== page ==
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Thioredoxin, a Redox Enzyme Released in Infection and Inflammation, Is a Unique Chemoattractant for Neutrophils, Monocytes, and T Cells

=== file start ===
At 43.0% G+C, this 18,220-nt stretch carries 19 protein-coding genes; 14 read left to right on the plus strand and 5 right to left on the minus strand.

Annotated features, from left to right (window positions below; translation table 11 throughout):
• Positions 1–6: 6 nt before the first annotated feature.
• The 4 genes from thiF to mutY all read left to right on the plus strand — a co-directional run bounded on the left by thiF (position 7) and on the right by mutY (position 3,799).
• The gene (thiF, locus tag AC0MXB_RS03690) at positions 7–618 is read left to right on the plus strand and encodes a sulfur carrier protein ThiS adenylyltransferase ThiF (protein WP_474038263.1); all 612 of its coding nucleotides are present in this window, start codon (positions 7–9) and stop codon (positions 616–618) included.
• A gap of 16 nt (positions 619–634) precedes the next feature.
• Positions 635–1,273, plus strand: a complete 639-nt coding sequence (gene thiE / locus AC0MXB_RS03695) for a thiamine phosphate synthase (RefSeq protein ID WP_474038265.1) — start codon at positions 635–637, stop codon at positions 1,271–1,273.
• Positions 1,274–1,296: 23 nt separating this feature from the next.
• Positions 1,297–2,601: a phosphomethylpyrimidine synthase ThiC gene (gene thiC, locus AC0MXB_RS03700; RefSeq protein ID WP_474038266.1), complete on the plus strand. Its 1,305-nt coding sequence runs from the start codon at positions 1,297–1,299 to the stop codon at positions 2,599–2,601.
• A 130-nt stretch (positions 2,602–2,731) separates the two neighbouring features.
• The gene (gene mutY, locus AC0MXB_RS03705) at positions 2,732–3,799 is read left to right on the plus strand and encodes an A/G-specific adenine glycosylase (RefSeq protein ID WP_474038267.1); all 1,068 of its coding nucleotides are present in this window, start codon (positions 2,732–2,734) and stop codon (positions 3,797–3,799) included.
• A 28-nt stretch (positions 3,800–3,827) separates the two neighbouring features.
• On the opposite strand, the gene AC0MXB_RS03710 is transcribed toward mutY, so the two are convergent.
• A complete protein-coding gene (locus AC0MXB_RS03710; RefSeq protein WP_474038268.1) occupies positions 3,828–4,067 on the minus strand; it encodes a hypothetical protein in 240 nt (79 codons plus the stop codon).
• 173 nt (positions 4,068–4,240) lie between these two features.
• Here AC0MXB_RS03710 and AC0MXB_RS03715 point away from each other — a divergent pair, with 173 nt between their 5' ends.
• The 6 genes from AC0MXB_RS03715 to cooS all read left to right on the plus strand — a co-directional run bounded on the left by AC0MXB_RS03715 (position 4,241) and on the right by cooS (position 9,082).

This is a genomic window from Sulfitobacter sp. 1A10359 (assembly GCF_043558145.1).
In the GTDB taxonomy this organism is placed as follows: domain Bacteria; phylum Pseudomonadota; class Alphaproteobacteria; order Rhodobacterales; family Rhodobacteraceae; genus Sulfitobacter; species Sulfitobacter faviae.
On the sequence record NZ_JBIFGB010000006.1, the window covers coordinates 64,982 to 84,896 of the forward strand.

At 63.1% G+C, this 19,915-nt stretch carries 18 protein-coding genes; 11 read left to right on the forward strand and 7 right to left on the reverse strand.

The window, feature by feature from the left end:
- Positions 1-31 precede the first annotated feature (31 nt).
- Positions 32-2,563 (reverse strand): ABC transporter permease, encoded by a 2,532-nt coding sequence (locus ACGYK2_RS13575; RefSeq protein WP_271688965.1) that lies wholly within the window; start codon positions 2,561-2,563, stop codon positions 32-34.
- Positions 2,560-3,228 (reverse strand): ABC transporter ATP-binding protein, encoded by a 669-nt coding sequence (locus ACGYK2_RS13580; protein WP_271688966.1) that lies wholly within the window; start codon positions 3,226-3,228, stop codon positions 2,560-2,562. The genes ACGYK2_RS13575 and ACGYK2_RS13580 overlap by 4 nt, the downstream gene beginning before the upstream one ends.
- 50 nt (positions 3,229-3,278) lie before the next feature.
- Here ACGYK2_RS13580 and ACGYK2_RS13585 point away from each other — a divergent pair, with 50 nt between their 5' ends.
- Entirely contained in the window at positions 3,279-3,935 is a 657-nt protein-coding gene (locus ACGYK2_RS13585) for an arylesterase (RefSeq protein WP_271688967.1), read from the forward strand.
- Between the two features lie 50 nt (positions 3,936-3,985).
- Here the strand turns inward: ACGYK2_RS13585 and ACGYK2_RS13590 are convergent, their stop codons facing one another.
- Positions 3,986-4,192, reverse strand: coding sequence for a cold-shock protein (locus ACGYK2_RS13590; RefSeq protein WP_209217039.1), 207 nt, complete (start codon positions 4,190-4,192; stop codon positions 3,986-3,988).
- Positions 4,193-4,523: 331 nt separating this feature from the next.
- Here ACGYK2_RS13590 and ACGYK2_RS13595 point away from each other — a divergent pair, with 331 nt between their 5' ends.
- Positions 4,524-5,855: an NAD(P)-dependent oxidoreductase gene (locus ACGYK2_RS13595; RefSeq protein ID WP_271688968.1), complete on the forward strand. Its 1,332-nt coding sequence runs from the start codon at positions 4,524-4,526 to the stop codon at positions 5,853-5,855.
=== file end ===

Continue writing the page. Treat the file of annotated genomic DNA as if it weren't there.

Thioredoxin (Trx) is a ubiquitous intracellular protein disulfide oxidoreductase with a CXXC active site that can be released by various cell types upon activation. We show here that Trx is chemotactic for monocytes, polymorphonuclear leukocytes, and T lymphocytes, both in vitro in the standard micro Boyden chamber migration assay and in vivo in the mouse air pouch model. The potency of the chemotactic action of Trx for all leukocyte populations is in the nanomolar range, comparable with that of known chemokines. However, Trx does not increase intracellular Ca2+ and its activity is not inhibited by pertussis toxin. Thus, the chemotactic action of Trx differs from that of known chemokines in that it is G protein independent. Mutation of the active site cysteines resulted in loss of chemotactic activity, suggesting that the latter is mediated by the enzyme activity of Trx. Trx also accounted for part of the chemotactic activity released by human T lymphotropic virus (HTLV)-1–infected cells, which was inhibited by incubation with anti-Trx antibody. Since Trx production is induced by oxidants, it represents a link between oxidative stress and inflammation that is of particular interest because circulating Trx levels are elevated in inflammatory diseases and HIV infection.